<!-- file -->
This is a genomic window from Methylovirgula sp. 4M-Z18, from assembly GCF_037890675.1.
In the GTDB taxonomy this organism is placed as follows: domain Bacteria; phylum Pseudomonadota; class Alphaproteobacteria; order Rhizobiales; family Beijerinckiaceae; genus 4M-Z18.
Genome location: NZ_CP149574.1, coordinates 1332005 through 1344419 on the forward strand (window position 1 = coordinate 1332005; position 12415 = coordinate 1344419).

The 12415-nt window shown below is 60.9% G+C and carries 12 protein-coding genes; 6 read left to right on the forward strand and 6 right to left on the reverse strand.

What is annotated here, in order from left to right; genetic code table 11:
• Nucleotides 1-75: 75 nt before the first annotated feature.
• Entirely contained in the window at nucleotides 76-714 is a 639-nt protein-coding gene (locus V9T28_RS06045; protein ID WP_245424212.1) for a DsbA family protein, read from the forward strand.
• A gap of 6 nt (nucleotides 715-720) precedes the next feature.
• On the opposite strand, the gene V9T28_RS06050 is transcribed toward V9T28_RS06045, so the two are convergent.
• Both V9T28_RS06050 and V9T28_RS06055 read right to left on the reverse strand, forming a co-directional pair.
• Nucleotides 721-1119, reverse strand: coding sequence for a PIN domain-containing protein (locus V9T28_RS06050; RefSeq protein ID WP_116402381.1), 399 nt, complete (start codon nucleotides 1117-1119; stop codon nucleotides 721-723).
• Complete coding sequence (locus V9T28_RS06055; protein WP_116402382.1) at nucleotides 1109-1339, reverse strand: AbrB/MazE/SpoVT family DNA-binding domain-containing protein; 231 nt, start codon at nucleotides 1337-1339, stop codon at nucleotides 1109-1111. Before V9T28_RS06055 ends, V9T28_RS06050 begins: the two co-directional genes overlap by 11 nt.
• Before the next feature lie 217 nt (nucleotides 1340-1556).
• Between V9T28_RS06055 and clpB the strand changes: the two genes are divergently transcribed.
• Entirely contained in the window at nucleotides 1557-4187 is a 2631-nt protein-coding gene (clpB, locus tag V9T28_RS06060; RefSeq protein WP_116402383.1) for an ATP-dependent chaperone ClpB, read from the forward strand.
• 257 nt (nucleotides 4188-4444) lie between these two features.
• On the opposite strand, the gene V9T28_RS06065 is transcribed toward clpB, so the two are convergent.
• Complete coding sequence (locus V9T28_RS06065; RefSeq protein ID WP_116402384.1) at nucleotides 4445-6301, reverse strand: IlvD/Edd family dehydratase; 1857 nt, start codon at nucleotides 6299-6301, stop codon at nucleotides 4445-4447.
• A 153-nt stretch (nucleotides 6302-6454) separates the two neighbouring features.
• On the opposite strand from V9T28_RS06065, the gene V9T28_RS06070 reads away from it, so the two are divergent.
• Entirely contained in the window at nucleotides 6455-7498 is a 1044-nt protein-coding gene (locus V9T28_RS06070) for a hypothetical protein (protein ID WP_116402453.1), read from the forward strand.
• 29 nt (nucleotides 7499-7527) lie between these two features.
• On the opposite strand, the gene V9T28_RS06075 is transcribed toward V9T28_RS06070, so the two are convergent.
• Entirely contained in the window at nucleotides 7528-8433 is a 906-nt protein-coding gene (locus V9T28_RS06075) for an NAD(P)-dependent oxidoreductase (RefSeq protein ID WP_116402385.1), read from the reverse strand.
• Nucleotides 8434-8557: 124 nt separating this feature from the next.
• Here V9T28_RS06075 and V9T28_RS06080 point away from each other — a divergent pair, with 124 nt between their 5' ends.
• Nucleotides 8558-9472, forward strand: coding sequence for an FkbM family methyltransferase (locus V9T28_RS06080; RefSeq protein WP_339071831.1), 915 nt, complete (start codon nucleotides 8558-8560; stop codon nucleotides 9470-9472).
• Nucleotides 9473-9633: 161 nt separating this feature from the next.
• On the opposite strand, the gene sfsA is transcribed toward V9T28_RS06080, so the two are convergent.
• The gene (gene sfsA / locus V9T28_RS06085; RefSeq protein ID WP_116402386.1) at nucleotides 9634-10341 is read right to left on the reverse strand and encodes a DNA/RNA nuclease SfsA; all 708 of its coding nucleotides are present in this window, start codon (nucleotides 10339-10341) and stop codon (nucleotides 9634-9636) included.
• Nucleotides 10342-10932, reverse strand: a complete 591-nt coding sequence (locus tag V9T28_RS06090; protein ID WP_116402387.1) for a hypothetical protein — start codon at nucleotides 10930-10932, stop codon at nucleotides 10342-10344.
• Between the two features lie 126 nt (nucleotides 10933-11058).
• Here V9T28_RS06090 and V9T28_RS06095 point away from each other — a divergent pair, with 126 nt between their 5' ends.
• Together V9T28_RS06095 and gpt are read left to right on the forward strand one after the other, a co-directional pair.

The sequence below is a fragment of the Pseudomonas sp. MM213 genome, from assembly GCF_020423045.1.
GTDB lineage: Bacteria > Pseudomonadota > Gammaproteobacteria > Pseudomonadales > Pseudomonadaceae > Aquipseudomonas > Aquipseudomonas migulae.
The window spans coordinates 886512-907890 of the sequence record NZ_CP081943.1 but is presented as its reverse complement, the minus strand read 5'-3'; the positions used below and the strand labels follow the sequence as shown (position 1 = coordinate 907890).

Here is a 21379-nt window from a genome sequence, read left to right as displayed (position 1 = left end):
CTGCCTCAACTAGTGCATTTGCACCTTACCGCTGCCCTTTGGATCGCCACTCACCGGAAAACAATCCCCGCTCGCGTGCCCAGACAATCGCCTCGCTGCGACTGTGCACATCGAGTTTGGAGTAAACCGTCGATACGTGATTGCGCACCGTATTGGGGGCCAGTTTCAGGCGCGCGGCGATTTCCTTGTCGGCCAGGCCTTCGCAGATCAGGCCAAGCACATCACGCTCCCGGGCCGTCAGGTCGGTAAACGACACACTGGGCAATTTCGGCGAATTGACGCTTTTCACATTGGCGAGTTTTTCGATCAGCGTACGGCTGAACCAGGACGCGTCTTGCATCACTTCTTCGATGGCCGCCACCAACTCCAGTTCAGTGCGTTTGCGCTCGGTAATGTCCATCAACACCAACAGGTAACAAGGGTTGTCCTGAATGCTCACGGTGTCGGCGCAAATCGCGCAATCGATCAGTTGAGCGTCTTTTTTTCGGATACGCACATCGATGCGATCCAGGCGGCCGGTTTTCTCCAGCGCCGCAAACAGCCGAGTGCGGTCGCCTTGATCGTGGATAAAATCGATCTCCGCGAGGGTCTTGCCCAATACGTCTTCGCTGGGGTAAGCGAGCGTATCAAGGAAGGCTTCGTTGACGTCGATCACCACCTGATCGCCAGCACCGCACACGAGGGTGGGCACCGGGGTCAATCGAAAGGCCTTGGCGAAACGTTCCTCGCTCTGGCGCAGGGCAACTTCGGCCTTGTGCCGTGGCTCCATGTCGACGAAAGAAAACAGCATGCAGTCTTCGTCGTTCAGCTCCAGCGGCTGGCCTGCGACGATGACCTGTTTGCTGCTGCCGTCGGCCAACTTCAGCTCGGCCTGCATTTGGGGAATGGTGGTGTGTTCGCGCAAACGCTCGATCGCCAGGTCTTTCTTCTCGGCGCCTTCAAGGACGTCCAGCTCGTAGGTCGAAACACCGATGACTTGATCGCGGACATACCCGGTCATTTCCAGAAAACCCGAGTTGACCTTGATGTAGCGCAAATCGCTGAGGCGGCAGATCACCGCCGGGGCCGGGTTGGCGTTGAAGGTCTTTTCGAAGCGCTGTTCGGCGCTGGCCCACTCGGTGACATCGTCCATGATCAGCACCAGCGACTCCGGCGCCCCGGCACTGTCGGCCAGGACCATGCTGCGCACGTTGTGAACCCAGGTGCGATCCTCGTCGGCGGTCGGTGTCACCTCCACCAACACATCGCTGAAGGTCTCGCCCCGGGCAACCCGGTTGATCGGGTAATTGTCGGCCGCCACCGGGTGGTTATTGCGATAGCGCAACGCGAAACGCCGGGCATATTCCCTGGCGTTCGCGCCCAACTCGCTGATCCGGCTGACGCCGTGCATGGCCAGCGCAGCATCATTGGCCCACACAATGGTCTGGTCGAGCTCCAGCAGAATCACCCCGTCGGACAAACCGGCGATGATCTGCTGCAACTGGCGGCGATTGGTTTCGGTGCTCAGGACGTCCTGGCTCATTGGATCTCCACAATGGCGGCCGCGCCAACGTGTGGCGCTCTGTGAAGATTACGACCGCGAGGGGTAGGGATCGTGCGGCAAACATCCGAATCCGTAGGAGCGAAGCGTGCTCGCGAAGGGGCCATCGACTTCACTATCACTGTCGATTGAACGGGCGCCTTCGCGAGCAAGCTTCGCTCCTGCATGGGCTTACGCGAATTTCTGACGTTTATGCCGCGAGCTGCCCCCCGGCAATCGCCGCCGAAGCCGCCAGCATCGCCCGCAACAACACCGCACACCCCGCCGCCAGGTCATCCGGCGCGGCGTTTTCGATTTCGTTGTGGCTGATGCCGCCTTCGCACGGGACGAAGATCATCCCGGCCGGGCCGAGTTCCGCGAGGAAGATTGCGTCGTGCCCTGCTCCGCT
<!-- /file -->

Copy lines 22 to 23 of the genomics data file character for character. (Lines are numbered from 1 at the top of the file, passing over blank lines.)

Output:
• 29 nt (nucleotides 7499-7527) lie between these two features.
• On the opposite strand, the gene V9T28_RS06075 is transcribed toward V9T28_RS06070, so the two are convergent.